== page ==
I love Jack Kornfield's 'The Wise Heart - Buddhist psychology for the West', and 'A Path With A Heart'. I like that Jack Kornfield studied psychology and psychotherapy after returning to the States from his years of practice as a monk in Thialand, so he has a breadth of perspective.
 
emski

emski

Well-known member
Joined
Jun 15, 2008
Messages
1,151
Location
North West
#6
I find meditations and relaxations useful, but for me they are also something that is just not possible when I'm very unwell. I can make use of techniques in recovery or when 'well'. I remember trying to do guided meditations when unwell and because I was hypersensitive and aware I think it made me worse.

I have Eckhart Tolle's books as audiobooks - I find it easier if I'm not feeling my best to listen to them, rahter than to use my books, or try and practice by myself
 
oneday

oneday

Well-known member
Joined
Jan 28, 2010
Messages
5,019
Location
London
#7
Hi emski, Thanks for joining us and your experience.

Yes, and thanks for pointing out that sometimes, and some kinds of meditation, can be just the wrong thing to do at times of feeling unwell or in crisis. It reminds me of people I've read who've talked about the importance, at times like that, of doing things that really ground us, that aren't too 'heady'. Maybe meditation isn't right at all at times like that unless you're very experienced.

It reminds me of Jack Kornfield's story of when he lived in a Thai forest monastery and found himself going through a period of being constantly overwhelmed by intense anger related to the violence and abuse of his childhood. His teacher told him to stop meditating and gave him, instead, physical work to do to use and direct this energy.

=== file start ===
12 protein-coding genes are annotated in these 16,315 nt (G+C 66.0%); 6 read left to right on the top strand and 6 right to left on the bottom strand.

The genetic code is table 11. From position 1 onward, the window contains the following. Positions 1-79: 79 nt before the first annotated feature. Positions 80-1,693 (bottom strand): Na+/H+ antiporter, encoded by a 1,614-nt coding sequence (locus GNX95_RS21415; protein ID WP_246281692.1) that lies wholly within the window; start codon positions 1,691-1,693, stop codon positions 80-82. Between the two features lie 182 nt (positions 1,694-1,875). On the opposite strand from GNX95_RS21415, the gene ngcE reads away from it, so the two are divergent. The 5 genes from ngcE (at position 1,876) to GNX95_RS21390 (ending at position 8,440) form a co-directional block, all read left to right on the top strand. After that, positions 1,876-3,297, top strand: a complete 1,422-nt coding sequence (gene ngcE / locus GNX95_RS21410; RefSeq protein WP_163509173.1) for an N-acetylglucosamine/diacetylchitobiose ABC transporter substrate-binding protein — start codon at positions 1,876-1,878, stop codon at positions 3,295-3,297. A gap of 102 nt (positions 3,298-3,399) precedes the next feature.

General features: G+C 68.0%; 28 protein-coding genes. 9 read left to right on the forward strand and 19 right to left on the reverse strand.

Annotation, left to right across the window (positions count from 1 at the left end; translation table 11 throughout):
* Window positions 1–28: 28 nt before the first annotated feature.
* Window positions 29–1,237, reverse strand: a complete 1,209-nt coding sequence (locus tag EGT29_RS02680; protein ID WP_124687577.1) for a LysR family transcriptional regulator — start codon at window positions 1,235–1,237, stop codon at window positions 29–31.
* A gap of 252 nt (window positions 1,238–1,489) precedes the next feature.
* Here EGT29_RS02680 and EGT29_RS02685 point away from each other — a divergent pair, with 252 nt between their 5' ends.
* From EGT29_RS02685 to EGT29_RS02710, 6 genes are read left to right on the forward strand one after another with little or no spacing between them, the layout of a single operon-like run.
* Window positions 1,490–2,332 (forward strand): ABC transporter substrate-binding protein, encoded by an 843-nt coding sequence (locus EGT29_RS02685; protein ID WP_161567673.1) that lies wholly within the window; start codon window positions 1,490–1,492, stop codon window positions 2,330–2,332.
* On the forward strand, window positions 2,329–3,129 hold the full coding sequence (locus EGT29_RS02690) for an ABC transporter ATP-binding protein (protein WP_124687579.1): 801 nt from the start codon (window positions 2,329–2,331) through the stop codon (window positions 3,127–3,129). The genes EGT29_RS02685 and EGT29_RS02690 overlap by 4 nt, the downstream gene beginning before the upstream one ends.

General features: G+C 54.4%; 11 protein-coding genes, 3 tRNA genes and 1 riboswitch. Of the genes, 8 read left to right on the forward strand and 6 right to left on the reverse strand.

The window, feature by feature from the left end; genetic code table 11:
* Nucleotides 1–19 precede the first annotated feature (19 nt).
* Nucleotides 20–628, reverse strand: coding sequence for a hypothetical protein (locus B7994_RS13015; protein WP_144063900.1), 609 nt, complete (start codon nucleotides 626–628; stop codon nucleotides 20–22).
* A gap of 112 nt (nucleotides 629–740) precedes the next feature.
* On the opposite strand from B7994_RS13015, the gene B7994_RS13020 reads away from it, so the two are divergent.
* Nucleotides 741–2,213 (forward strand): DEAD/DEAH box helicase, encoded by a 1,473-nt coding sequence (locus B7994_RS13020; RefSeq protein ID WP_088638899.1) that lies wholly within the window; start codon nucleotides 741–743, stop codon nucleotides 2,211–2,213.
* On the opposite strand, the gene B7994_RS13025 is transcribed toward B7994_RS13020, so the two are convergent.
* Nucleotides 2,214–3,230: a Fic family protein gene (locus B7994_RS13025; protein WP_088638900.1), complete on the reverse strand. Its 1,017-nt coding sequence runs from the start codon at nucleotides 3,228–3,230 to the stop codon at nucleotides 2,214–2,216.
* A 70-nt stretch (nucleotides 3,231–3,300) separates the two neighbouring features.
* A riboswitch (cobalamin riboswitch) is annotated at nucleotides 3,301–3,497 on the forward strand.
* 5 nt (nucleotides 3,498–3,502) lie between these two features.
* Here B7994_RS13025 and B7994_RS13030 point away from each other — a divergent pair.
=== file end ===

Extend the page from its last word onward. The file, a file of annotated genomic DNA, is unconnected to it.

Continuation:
Yes, and that sounds good using audiobooks - I don't have any, I might have look for some. A friend of mine has something by Eckhart Tolle on CD, I know. I'll ask to have a listen.

Does anybody practice by attending a centre or classes or similar? If so, I wonder how important this is for people? I'm trying an attend a local Buddhist centre at least once a week for an hour's walking and sitting mediation, and discussion and instruction too on one evening a week sometimes; meeting/sharing with other people is important for me, I think, in addition to sitting (in meditation) when I can at home.
 
Last edited:
honeyquince

honeyquince

Well-known member
Founding Member
Joined
May 27, 2008
Messages
1,720
Location
Yorkshire
#8
I attended a Budhist weekend retreat which was an excellent grounding in meditation. This has allowed me to use meditation when out and about. I do keep thinking I could do with another weekend away tho.

The book I have is called something like the mindfull way through depression. One problem I find when I'm not well is that I don't want to loose the bad feelings so I don't want to meditate:cry:.
 
intelgal

intelgal

Well-known member
Founding Member
Joined
Mar 17, 2008
Messages
1,413
Location
Yorkshire
#9
I have the mindful way through depression.. not really read the book yet but have used the CD in addition to other CDs. I was fortunate to experience mindfulness stress reduction course.